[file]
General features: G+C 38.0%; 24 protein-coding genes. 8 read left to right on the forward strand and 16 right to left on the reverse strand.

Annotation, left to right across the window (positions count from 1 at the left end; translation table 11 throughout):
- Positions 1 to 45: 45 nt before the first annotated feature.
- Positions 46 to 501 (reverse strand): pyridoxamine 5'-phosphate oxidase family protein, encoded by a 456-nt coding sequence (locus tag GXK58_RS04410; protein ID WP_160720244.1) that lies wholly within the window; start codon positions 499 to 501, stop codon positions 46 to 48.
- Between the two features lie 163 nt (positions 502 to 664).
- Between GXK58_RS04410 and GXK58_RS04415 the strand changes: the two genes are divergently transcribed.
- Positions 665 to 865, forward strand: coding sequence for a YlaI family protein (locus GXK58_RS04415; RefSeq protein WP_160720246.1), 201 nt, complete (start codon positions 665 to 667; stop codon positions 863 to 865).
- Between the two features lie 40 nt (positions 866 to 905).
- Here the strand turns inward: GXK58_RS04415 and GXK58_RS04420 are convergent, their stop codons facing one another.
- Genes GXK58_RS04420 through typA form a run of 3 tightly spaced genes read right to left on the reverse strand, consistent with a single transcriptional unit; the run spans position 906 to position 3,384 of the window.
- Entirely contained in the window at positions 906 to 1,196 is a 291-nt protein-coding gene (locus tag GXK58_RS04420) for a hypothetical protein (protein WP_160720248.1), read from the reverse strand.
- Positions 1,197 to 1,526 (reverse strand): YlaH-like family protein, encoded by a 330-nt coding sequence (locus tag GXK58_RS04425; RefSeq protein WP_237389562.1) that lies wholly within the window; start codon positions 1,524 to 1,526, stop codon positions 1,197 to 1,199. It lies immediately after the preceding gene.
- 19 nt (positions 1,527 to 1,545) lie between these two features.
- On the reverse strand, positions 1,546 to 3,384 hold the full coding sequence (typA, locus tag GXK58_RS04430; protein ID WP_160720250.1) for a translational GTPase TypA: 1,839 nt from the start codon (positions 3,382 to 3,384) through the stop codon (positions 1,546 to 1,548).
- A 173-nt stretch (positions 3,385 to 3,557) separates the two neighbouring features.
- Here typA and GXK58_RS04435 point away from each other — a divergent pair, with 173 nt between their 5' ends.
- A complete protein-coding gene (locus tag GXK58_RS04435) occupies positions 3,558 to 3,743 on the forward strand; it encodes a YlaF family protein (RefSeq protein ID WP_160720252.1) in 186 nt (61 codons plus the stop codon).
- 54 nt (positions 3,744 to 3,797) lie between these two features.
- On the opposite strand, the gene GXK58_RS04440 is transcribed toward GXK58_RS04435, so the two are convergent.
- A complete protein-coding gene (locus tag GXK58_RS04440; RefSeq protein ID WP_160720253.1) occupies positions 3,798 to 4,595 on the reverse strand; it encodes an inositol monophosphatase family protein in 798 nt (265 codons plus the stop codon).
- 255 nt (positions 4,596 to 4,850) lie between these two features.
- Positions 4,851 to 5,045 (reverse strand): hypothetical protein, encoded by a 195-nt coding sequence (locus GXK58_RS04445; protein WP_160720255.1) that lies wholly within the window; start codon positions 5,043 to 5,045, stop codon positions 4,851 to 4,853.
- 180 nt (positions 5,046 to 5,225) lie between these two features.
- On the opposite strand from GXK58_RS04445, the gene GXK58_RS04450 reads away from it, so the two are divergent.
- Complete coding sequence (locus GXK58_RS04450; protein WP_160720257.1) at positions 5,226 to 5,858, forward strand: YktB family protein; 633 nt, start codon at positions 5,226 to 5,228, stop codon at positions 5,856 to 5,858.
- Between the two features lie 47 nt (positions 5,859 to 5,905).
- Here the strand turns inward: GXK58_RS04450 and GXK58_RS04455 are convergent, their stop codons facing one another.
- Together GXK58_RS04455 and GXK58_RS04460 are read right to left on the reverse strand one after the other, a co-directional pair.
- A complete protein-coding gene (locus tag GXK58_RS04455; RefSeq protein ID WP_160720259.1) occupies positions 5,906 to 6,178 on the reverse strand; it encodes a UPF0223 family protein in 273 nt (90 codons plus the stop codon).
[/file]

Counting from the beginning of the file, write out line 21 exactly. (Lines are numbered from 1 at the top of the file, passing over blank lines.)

- 255 nt (positions 4,596 to 4,850) lie between these two features.